Spain’s El Mundo quotes US State Department spokesman Philip J. Crowley as saying that Kosovo’s situation had been unique and exclusive, and that these circumstances were not applicable to other situations.

In a daily press briefing on July 22, Crowley was asked if the State Department had any kind of view regarding the issue of preoccupations in southern European countries,

particularly in Spain, where the government of certain sectors of the public opinion fear that this could be used by certain nationalistic movements in the Basque country or in Catalonia as a base for their own political demands. […] Do you think that this could trigger more nationalistic movements in the rest of Europe?

Mr. Crowley: No. The short answer is no. And I should say that there will be a briefing at the Foreign Press Center this afternoon at 4:00 with our legal advisor Harold Koh and our Ambassador to Kosovo. But this was a very – a set of facts unique to Kosovo. The court was applying these facts. We don’t think it’s applicable to any other situation.

In a statement after the court published its opinion, French foreign minister Bernard Kouchner said that

Bearing in mind the probable disappointment of the Serbs and the likely satisfaction of the Kosovars, I reaffirm my personal friendship and that of the French people to these two countries.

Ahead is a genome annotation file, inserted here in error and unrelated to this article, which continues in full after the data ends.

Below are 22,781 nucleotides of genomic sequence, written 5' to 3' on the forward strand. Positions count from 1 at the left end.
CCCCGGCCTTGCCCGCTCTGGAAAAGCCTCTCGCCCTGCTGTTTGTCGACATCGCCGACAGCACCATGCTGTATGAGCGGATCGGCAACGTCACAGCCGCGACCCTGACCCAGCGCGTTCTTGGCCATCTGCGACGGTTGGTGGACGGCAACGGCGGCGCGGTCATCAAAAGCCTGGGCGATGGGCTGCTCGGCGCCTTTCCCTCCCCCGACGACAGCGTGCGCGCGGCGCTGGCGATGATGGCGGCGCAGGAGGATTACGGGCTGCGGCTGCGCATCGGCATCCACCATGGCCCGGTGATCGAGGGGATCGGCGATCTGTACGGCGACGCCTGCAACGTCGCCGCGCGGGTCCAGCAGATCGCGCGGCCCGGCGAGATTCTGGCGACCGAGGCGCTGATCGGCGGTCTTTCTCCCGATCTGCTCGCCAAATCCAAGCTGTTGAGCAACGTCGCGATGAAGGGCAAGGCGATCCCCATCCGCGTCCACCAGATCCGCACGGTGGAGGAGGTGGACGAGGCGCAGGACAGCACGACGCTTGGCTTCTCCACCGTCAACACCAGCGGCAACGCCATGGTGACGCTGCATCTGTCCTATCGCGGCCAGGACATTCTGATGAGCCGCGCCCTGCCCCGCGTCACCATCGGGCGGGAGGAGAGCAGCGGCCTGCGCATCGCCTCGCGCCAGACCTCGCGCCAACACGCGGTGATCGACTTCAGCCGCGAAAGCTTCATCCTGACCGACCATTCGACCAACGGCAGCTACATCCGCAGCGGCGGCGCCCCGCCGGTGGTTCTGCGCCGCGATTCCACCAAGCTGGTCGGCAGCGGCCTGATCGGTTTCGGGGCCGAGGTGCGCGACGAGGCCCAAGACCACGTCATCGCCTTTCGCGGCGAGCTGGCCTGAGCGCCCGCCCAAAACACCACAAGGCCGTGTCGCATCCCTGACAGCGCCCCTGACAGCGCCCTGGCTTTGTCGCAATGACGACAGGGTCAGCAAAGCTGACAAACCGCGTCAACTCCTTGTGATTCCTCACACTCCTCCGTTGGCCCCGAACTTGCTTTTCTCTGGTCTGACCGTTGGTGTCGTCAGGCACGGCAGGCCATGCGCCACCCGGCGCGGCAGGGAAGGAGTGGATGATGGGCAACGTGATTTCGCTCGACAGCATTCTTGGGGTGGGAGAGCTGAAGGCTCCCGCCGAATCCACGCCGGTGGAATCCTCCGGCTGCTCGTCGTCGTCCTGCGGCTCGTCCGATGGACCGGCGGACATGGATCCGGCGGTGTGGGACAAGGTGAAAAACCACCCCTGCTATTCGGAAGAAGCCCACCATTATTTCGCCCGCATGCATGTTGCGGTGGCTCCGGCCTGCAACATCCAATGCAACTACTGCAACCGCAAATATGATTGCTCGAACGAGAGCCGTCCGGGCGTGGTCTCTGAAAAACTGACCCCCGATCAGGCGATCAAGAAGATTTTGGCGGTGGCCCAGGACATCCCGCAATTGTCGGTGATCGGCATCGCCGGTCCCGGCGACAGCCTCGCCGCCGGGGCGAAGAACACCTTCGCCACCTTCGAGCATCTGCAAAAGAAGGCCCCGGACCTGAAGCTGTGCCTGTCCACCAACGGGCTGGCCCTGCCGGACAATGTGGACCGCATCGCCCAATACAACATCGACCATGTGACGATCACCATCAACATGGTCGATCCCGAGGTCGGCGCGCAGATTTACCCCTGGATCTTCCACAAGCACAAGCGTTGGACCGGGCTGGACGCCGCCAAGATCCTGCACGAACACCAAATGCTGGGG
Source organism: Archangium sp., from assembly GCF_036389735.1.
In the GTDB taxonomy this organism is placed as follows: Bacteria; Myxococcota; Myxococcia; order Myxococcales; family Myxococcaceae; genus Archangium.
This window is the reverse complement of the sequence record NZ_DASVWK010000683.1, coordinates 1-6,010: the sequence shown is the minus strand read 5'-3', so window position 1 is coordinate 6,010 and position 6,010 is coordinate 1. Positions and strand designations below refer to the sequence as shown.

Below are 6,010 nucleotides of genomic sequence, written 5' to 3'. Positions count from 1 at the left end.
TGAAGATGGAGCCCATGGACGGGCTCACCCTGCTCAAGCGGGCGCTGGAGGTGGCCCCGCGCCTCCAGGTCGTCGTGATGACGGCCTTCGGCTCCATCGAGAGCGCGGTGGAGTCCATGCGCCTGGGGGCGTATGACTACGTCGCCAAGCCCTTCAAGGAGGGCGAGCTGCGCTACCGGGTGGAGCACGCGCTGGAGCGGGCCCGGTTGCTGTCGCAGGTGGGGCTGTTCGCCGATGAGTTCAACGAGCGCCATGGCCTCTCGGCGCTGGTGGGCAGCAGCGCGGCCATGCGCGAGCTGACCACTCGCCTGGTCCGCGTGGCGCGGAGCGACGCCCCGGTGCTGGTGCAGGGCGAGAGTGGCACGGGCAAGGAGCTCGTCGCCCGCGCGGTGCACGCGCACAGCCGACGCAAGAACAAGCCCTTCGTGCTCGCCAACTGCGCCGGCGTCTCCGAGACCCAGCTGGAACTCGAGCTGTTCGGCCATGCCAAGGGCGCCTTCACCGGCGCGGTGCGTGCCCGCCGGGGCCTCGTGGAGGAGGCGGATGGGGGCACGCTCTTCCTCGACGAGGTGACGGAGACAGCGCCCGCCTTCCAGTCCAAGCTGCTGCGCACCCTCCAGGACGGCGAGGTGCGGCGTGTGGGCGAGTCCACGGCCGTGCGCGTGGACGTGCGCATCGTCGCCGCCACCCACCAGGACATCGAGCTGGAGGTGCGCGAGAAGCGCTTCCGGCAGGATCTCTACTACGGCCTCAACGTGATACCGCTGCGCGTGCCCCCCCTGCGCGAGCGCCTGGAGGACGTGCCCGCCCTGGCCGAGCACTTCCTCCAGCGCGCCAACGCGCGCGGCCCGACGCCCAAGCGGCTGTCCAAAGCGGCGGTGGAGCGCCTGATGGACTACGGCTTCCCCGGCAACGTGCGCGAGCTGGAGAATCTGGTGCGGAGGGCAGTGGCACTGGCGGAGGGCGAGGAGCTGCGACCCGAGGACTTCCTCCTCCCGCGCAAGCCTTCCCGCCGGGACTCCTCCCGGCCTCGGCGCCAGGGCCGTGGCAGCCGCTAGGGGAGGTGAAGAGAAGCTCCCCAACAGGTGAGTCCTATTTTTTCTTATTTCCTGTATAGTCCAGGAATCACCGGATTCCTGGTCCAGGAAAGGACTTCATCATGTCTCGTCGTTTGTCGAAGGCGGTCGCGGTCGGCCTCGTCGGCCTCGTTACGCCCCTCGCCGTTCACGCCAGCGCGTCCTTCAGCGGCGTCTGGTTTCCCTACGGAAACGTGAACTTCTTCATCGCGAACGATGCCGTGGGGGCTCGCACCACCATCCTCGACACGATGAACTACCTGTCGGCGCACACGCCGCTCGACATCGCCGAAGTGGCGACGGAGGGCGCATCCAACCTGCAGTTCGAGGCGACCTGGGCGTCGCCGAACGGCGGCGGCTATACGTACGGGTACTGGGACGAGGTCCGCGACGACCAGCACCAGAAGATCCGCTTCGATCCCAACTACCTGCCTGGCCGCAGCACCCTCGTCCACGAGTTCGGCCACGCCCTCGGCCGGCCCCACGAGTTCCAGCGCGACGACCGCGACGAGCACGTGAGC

The Court’s opinion consolidates Kosovo’s independence, which has been in effect for more than two years, and is already recognized by 69 States. The independence of Kosovo is irreversible.

Germany was one of the first European countries in 1991 that pushed for recognition of a Yugoslav member state’s independence. Hans-Dietrich Genscher, then Germany’s foreign minister, considered recognition of Croatia‘s sovereignty the only way to end fighting on its territory, Verica Spasovska of Deutsche Welle wrote in a review on July 19 this year. France, Great Britain and Spain, themselves confronted with regionalist movements, had wanted to maintain the status quo. Genscher was particularly criticized for having Germany recognize Croatia before a commission of experts, chaired by French constitutional judge Robert Badinter (and with Roman Herzog, later German federal president, as a member) had published its findings on the issue.

Besides, German weekly Die Zeit wrote in November 1996, the early recognition for Croatia didn’t take Bosnia Hercegovina’s fate into account, which consequently felt compelled to start a referendum at once. And while Serbia had achieved its war goals in Croatia anyway, before  recognition for Croatia, the European Community’s recognition for Bosnia-Hercegovina on April 6, 1992, didn’t stop the Serb offensive which began two days later.

At that time, French foreign minister Roland Dumas remonstrated with Germany for it’s “colossal responsibility for accelerating the crisis”.

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Related
Xinjiang White Paper: Governmental Incapacity, Sept 22, 2009